An alternative way to hang hidden tab curtains is to attach rings or clips to the tabs and insert the rod through the rings. In this format, the rod is seen and the pleats fall below the rings. Because the rings slide over the rod easily, this is a good alternative if you want to open and close the curtains.

For a casual look, try tab-top sheers. They work well with Scandinavian, minimalist and Bohemian interiors although they complement almost any decorative style. They also are popular choices for kitchens and children's rooms.

Rod pocket curtains, also known as casement curtains, work with any design style. A channel is sewn on the back of the curtain for the rod to slip through. If the channel is placed a few inches below the top of the curtain, the gathers create a header that sits above the rod. If the top of the channel is even with the top of the panel, the fabric gathers in folds on the rod, creating a soft look. Casement panels can be used as the primary window treatment or be paired with heavier panels. 


Textures, Patterns and Colors

White is definitely the color of choice for sheers. However, sheer panels are available in many colors, including grey, red, blue, green and black. Colored panels can create a focal point or complement an accent color in the décor. Here, a light shade of grey complements the hues of charcoal, white and black in this stunning room. If you use sheers in a home office, select shades and textures that balance the interplay between work, decorative interest and whimsy.

Pattern is an important element in window treatments. Whether you like the traditional interwoven patterns in lacy sheers or a bold look, pattern can contribute to your design statement. Here, sheers in a geometric pattern add to the tropical look of this poolside verandah. In contrast, this elegant arrangement of three layers of sheers uses color, pattern and texture to complement a decorative window in a formal room.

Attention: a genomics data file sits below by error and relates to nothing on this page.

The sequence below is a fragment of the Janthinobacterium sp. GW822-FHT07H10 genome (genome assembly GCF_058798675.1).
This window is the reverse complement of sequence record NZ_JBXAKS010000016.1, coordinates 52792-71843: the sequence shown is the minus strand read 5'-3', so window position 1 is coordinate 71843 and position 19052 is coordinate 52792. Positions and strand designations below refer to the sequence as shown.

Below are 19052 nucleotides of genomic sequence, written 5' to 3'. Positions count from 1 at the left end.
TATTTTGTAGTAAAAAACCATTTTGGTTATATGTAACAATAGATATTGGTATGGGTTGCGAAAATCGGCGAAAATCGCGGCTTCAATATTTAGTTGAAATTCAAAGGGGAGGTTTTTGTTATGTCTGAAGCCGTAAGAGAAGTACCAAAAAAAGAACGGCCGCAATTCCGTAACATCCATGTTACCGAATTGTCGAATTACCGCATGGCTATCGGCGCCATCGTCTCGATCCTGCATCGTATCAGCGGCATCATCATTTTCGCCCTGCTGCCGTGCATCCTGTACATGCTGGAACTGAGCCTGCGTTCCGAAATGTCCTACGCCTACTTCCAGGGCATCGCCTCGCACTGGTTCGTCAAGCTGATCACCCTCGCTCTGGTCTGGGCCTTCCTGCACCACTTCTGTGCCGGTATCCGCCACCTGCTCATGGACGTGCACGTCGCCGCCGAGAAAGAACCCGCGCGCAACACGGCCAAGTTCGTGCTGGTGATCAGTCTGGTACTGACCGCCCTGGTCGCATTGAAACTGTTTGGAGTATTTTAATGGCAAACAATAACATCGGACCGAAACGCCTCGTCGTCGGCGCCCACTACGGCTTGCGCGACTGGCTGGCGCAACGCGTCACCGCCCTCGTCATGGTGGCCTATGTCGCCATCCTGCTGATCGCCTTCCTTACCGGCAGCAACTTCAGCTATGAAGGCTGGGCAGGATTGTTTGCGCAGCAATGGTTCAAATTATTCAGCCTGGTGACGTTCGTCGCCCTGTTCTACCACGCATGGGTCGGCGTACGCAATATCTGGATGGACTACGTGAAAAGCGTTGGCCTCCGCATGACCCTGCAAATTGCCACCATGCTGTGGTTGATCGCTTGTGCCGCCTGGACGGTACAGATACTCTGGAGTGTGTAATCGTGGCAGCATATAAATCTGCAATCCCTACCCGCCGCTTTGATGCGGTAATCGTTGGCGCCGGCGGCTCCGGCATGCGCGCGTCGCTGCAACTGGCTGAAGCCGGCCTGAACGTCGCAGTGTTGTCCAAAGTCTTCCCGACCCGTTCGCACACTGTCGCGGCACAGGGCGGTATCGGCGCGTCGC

Texture is an often overlooked element that contributes to the effectiveness of a window treatment. Fabrics with texture, such as linen or raw silk, add a subtle layer of interest that gives depth to the décor. Interwoven metallic threads, appliques and nubby yarn can enliven a somber panel. 


Putting It All Together

Today's selection of ready-made sheer curtain panels defies the convention that sheers are dowdy or old-fashioned. Ceiling-to-floor lengths add interest and complement the scale of a room or window. For a simple way to add drama, drape a long panel over a rod. You can play with the lengths of the sides to create the effect you want. For example, puddle one side and let the other extend half way down the opposite side for controlled asymmetry. For a classic look, loop the curtain over the center of the rod and let it drop to the floor on both sides.

Sheers also make interesting room dividers, adding shadow and color to section off areas without making spaces feel too small. They work well in lofts and studios. However, children sharing a room may appreciate the opportunity for privacy.

Sheer curtains are easily integrated into modern decorative styles. If you are redoing your windows, think about sheer options that can enhance the theme of your interior. Look at color, texture, length, mounting style and hardware as you complete the window dressing. When you work with all these elements, the window treatments will be uniquely yours.